Last month, the Serjeant at Arms politely informed me that I wouldn’t be joining Her Majesty’s Press Corp any time soon. Despite having thousands of readers, a more profitable business model than most newspapers, and a track record of breaking stories and shaping new cycles, the Lobby blocked my application.

As a lubricated MP put it a few days later, “You see it as a pass, they see it as a club. Why would they let you in? They're threatened.” But the security services had no problem with my joining. The Serjeant at Arms put it to the Press Gallery committee, who collectively said, "No." The reason given was that our editorial aims don't fit their nondescript 'criteria'.

Apparently, they feared I wouldn’t play by the rules, and that we didn't cover parliamentary procedure, yet I can't see how the Guido Fawkes’ mission to inform and entertain is different from that of any other columnist or sketchwriter.

Despite enjoying friendships and working relations with many members, we're still seen as cocky bloggers, not real journalists. But we’re in it for the same reasons – to report the truth. Many seasoned Lobby journalists and TV guys spend as much time blogging and tweeting as they do on traditional output. has one of the best seats in the White House briefing room, but this side of the pond the idea that a blogger who wasn’t previously a print hack would be recognised in such a way instils terror in many hearts.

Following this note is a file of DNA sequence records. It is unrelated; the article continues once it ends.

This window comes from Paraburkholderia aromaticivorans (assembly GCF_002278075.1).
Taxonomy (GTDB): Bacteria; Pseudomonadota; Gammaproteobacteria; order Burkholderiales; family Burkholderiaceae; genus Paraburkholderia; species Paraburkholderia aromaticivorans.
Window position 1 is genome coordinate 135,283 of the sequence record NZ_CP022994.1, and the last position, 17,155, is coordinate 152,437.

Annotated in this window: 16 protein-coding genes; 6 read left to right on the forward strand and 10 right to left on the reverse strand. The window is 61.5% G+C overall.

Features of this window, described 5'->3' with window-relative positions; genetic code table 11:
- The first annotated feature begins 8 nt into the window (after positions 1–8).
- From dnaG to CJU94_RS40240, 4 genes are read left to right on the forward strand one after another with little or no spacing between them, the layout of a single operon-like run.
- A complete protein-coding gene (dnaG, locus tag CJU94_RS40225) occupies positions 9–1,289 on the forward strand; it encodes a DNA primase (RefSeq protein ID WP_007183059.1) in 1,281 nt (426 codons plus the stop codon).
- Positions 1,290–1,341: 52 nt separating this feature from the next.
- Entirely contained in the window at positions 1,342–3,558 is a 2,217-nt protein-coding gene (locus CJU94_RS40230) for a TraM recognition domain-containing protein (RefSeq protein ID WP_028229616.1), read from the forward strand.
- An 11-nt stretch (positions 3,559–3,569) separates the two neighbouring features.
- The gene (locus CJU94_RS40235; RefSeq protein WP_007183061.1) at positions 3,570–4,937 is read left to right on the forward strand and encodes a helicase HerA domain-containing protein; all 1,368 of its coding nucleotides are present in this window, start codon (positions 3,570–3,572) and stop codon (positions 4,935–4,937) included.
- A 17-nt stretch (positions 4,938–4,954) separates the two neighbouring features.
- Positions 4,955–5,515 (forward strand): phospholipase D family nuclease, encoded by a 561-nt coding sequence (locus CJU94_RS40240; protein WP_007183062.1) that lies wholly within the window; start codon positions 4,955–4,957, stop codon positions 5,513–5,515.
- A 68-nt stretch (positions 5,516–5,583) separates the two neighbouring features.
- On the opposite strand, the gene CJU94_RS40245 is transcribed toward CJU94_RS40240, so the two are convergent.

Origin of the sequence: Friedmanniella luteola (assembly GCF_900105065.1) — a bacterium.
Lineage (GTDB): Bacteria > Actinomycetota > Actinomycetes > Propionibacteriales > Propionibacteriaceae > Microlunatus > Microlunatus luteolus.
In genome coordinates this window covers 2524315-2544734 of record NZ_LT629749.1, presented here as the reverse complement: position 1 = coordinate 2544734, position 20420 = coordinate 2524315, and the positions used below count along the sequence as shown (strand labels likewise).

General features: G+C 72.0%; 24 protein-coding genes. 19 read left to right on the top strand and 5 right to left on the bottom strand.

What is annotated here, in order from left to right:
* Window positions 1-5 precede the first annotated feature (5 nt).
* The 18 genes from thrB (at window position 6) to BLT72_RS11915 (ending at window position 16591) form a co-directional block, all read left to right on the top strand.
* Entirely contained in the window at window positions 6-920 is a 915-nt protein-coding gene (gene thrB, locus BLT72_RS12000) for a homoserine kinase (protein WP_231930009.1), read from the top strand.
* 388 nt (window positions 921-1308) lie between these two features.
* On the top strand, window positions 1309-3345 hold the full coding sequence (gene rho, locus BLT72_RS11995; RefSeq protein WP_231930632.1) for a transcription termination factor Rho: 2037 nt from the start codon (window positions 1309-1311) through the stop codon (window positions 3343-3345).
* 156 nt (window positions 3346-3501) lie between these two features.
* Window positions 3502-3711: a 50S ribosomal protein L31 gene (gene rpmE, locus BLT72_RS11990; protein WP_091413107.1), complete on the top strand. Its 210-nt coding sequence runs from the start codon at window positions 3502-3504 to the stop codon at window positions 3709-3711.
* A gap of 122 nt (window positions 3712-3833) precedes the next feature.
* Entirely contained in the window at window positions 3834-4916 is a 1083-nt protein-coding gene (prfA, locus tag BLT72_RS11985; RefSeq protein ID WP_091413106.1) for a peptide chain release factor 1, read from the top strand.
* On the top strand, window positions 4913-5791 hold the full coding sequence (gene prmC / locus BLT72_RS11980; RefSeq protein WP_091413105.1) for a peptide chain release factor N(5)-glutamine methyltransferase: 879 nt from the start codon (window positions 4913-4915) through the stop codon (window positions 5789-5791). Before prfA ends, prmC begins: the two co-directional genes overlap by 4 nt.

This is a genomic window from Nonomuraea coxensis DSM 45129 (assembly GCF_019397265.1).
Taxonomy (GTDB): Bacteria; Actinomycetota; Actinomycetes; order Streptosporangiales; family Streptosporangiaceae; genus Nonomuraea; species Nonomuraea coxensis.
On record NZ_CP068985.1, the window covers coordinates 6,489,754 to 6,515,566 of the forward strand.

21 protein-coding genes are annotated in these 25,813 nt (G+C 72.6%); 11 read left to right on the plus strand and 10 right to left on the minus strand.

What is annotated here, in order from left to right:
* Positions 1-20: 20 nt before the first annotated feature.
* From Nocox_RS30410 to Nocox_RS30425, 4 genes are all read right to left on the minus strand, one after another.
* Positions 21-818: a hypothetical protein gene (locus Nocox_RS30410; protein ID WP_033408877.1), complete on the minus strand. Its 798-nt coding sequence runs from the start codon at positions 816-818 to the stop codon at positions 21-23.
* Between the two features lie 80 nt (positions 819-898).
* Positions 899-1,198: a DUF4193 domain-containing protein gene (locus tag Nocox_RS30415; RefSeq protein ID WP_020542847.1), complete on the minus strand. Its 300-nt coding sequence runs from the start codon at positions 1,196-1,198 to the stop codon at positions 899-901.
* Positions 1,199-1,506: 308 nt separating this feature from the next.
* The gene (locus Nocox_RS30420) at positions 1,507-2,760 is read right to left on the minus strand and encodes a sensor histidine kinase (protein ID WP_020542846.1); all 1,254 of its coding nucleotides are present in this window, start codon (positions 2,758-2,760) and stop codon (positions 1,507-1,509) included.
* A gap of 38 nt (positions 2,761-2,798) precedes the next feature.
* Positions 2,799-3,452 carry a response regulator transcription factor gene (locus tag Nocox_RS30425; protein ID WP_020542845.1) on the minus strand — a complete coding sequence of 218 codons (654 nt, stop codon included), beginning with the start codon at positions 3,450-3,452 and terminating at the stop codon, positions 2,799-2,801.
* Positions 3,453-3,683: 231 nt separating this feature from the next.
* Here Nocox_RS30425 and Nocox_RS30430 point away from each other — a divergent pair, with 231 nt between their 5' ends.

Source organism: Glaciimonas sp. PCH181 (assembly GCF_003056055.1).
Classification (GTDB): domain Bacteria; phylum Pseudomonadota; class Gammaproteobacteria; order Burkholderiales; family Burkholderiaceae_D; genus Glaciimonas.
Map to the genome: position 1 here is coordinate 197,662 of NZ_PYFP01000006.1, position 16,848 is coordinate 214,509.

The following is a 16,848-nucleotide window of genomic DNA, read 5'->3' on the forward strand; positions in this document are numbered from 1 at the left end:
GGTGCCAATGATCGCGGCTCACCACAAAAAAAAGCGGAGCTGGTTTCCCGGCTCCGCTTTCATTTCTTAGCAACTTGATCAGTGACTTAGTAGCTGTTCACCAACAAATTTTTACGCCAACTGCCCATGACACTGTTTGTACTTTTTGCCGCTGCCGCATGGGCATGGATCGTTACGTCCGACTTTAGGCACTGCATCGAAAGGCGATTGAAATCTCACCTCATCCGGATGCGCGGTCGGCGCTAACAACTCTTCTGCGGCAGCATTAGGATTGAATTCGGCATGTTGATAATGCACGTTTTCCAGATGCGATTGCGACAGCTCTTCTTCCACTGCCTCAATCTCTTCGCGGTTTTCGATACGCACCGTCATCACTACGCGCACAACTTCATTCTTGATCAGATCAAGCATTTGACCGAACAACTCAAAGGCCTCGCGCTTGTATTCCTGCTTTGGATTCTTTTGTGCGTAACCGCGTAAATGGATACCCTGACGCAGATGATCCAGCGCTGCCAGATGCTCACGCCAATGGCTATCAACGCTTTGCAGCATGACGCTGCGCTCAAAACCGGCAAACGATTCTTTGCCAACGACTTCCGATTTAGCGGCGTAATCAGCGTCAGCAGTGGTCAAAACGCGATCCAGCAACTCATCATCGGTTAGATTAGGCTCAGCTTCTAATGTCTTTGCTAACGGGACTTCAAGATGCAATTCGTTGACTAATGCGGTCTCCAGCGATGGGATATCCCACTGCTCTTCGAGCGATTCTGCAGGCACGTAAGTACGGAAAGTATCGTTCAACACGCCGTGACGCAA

Three years ago, the protectionism excuse might have been valid. Lobby journalists were concerned that bloggers would blow their scoops and front pages. But today, given many news outlets publish stories online immediately, the playing field is level.

Deep down, they must know there's no justification for fighting the inevitable decline of their closed shop.

Harry Cole is news editor of

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